Security forces trying to plug jungle routes used by NE militants
Security forces are trying to plug jungle routes used by militants near a vulnerable stretch of the Indo-Myanmar border as part of a renewed counter-insurgency offensive following the death of 18 soldiers in a Manipur ambush, officials said on Friday.india Updated: Jun 13, 2015 10:32 IST
Security forces are trying to plug jungle routes used by militants near a vulnerable stretch of the Indo-Myanmar border as part of a renewed counter-insurgency offensive following the death of 18 soldiers in a Manipur ambush, officials said on Friday.
The army and local police have also intensified patrols along National Highway 2, which acts as the lifeline of Nagalnd and Manipur, after receiving reports the NSCN-K was planning to topple the local economy and attack rival groups it felt assisted Indian forces. "The 1,133km stretch of the border from Manipur to Arunachal Pradesh is vulnerable. But plugging jungle routes preferred by militants to move to and from Myanmar is a priority. This means, the stretch from Tuensang to Longding districts," a senior army officer said.
The National Socialist Council of Nagaland-Khaplang (NSCN-K) struck in both these Arunachal Pradesh districts before it attacked an army convoy in Manipur's Chandel district with help from local outfits such as the Kangleipak Communist Party and Kanglei Yawol Kanna Lup. The attack on June 4 sent ripples through the subcontinent, especially after a pre-emptive offensive by India that destroyed two militant camps inside Myanmar last Tuesday.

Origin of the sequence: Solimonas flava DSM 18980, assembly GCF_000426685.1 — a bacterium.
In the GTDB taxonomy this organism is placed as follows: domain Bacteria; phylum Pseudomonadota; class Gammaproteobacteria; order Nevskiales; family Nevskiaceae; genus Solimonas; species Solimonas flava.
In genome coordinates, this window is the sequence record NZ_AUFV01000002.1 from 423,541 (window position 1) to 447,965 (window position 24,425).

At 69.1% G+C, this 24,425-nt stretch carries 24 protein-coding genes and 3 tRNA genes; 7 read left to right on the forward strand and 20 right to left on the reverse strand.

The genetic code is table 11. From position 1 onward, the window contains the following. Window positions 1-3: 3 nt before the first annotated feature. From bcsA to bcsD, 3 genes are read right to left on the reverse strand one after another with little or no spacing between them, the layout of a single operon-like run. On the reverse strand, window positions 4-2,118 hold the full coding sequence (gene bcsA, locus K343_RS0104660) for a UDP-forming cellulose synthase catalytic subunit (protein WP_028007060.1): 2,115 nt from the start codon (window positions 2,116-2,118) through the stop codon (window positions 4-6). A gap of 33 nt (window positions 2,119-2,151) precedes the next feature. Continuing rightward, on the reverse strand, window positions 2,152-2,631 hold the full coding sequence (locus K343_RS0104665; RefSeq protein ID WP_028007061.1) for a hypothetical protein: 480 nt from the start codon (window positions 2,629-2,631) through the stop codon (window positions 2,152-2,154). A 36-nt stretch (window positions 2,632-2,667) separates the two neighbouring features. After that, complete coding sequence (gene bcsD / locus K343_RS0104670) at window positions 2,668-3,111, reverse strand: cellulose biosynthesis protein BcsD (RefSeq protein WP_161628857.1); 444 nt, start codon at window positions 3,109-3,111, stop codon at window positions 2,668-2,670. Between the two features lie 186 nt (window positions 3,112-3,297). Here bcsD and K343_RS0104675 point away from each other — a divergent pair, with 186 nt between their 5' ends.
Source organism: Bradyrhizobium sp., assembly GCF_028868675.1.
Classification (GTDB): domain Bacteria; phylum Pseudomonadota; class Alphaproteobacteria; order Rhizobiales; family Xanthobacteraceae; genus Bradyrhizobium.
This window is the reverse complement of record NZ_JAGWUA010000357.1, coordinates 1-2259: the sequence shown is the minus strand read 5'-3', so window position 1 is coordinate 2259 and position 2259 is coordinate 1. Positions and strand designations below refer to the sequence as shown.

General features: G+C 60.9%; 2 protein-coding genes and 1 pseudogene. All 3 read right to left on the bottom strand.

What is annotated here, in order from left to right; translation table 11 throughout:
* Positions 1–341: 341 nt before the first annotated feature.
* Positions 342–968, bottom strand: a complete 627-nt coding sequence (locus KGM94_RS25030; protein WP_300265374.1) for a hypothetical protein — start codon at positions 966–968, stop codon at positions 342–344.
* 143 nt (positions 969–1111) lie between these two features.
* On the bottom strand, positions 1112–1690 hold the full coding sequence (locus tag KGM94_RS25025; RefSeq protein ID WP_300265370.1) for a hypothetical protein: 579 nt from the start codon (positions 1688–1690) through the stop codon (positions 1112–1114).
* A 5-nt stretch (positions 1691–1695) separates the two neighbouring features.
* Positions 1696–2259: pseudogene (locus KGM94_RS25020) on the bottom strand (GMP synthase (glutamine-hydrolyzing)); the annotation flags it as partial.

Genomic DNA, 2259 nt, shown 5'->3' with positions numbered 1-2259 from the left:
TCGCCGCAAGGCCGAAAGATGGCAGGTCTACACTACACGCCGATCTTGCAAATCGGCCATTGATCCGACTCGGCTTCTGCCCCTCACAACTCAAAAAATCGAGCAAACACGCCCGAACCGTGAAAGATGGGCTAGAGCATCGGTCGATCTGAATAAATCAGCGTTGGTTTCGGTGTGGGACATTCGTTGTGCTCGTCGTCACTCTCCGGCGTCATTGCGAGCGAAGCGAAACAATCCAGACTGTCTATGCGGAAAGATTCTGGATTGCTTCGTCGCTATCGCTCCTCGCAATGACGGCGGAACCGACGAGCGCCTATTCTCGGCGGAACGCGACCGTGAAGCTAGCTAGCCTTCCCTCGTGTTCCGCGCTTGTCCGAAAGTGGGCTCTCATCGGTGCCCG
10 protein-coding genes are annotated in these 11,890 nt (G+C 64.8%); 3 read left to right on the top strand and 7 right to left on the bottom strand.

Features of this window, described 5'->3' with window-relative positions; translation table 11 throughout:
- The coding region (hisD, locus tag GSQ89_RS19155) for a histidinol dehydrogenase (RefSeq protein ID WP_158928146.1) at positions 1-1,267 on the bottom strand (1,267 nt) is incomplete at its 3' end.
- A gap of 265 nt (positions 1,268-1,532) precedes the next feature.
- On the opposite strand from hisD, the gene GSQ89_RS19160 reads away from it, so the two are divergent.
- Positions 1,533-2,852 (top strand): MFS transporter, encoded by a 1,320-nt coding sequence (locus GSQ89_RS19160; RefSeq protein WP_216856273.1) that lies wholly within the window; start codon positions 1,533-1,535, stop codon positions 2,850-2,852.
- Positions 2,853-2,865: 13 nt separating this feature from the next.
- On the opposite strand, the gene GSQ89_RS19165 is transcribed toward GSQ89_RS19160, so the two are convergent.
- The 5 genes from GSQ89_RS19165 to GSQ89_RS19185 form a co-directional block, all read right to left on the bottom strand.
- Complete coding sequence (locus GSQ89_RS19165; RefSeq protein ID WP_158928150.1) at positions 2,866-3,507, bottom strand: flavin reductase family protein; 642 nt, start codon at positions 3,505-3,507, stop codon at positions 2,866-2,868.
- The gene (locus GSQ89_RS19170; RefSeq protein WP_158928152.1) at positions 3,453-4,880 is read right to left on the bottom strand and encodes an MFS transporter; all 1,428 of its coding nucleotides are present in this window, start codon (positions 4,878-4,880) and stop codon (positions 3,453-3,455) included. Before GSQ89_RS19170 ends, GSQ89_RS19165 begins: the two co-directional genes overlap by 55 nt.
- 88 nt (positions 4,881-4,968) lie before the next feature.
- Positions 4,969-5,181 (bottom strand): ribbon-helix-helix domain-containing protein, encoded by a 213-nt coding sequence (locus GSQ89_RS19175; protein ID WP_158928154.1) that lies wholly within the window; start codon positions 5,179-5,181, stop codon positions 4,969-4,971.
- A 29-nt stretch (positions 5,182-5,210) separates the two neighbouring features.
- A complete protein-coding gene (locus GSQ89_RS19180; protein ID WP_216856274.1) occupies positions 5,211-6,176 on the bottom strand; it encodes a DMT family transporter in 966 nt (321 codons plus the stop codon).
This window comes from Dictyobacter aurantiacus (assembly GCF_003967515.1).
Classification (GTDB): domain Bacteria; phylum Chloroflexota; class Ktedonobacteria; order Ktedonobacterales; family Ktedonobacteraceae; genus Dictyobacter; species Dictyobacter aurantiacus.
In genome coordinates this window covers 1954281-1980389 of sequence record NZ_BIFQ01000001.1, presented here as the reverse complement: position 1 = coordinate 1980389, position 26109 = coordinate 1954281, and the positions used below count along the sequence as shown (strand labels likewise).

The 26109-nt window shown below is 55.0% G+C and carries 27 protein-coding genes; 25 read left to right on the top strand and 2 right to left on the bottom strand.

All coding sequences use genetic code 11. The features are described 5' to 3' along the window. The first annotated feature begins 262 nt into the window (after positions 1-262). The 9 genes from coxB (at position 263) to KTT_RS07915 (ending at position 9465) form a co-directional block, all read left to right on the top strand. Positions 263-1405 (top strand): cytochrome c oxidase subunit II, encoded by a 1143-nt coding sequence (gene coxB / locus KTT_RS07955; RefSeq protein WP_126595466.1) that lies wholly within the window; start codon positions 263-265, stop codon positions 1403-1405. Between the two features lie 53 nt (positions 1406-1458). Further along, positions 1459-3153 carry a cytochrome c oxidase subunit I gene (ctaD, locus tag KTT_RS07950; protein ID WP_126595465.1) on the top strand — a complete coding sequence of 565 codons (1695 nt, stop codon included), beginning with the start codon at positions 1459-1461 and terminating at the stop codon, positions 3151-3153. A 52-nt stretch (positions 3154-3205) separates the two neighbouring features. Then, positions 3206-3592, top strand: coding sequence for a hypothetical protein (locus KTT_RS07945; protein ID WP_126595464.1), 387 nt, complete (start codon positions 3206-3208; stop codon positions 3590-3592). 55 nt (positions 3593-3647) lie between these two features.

The NSCN-K has major camps in the densely-forested mountains east of the Arunachal-Nagaland-Myanmar tri-junction. Soldiers have been deployed in the region for decades but anti-militancy efforts have been hobbled by rebel sanctuaries in neighbouring countries.
The route-plugging strategy was corroborated by Gajen Chetia, a 27-year-old rebel from Assam's Tinsukia district who quit Paresh Baruah's United Liberation Front of Asom-Independent to surrender earlier this week. "The ULFA-I is desperate to regain public support base and is finding alternative corridors as the earlier routes cadres used are no longer safe," Chetia told the police.
The home ministry has prepared a note for the Union Cabinet for declaring the SS Khaplang-led Naga rebel group as outlawed in the wake of the recent series of attacks. Once the Cabinet decides, the NSCN-K will be declared a banned group and will be put in the list of banned organisations under the Unlawful Activities Prevention Act.